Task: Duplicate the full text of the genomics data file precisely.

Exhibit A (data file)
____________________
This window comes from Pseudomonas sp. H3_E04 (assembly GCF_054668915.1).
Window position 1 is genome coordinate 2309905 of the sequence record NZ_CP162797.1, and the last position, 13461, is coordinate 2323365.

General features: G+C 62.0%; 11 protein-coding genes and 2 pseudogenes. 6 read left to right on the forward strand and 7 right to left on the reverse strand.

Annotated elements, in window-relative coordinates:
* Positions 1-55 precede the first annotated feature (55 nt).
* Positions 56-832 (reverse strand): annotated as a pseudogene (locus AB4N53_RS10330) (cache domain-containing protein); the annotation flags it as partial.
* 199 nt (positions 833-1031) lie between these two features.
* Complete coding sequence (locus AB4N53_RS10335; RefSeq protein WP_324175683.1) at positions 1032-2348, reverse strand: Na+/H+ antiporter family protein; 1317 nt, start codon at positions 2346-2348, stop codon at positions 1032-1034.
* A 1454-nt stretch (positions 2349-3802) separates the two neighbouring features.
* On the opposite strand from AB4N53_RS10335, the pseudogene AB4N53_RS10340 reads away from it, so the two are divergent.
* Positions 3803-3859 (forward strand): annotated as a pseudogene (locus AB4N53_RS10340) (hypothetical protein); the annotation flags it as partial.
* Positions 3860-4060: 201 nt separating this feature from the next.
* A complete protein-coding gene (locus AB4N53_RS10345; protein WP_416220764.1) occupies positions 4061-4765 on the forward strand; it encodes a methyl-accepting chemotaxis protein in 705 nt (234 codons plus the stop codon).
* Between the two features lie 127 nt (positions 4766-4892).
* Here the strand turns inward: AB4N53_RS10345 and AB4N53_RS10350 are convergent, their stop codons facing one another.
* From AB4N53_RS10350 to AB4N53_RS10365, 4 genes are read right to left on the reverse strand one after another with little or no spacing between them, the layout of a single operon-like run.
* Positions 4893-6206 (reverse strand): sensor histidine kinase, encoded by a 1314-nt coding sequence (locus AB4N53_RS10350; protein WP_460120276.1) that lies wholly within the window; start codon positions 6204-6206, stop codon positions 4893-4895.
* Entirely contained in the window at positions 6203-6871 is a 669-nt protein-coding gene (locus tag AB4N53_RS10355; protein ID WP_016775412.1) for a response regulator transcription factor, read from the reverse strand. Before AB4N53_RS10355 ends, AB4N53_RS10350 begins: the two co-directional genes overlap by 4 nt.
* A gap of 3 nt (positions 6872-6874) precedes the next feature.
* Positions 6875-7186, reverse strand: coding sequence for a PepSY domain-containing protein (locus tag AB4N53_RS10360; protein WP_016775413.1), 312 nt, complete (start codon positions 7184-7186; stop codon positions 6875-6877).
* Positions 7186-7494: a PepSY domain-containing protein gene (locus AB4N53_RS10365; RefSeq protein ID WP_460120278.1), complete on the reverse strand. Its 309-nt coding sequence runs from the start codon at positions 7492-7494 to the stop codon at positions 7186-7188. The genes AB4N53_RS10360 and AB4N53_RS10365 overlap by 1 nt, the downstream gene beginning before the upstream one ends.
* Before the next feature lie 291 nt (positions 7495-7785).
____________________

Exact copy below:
This window comes from Pseudomonas sp. H3_E04 (assembly GCF_054668915.1).
Window position 1 is genome coordinate 2309905 of the sequence record NZ_CP162797.1, and the last position, 13461, is coordinate 2323365.

General features: G+C 62.0%; 11 protein-coding genes and 2 pseudogenes. 6 read left to right on the forward strand and 7 right to left on the reverse strand.

Annotated elements, in window-relative coordinates:
* Positions 1-55 precede the first annotated feature (55 nt).
* Positions 56-832 (reverse strand): annotated as a pseudogene (locus AB4N53_RS10330) (cache domain-containing protein); the annotation flags it as partial.
* 199 nt (positions 833-1031) lie between these two features.
* Complete coding sequence (locus AB4N53_RS10335; RefSeq protein WP_324175683.1) at positions 1032-2348, reverse strand: Na+/H+ antiporter family protein; 1317 nt, start codon at positions 2346-2348, stop codon at positions 1032-1034.
* A 1454-nt stretch (positions 2349-3802) separates the two neighbouring features.
* On the opposite strand from AB4N53_RS10335, the pseudogene AB4N53_RS10340 reads away from it, so the two are divergent.
* Positions 3803-3859 (forward strand): annotated as a pseudogene (locus AB4N53_RS10340) (hypothetical protein); the annotation flags it as partial.
* Positions 3860-4060: 201 nt separating this feature from the next.
* A complete protein-coding gene (locus AB4N53_RS10345; protein WP_416220764.1) occupies positions 4061-4765 on the forward strand; it encodes a methyl-accepting chemotaxis protein in 705 nt (234 codons plus the stop codon).
* Between the two features lie 127 nt (positions 4766-4892).
* Here the strand turns inward: AB4N53_RS10345 and AB4N53_RS10350 are convergent, their stop codons facing one another.
* From AB4N53_RS10350 to AB4N53_RS10365, 4 genes are read right to left on the reverse strand one after another with little or no spacing between them, the layout of a single operon-like run.
* Positions 4893-6206 (reverse strand): sensor histidine kinase, encoded by a 1314-nt coding sequence (locus AB4N53_RS10350; protein WP_460120276.1) that lies wholly within the window; start codon positions 6204-6206, stop codon positions 4893-4895.
* Entirely contained in the window at positions 6203-6871 is a 669-nt protein-coding gene (locus tag AB4N53_RS10355; protein ID WP_016775412.1) for a response regulator transcription factor, read from the reverse strand. Before AB4N53_RS10355 ends, AB4N53_RS10350 begins: the two co-directional genes overlap by 4 nt.
* A gap of 3 nt (positions 6872-6874) precedes the next feature.
* Positions 6875-7186, reverse strand: coding sequence for a PepSY domain-containing protein (locus tag AB4N53_RS10360; protein WP_016775413.1), 312 nt, complete (start codon positions 7184-7186; stop codon positions 6875-6877).
* Positions 7186-7494: a PepSY domain-containing protein gene (locus AB4N53_RS10365; RefSeq protein ID WP_460120278.1), complete on the reverse strand. Its 309-nt coding sequence runs from the start codon at positions 7492-7494 to the stop codon at positions 7186-7188. The genes AB4N53_RS10360 and AB4N53_RS10365 overlap by 1 nt, the downstream gene beginning before the upstream one ends.
* Before the next feature lie 291 nt (positions 7495-7785).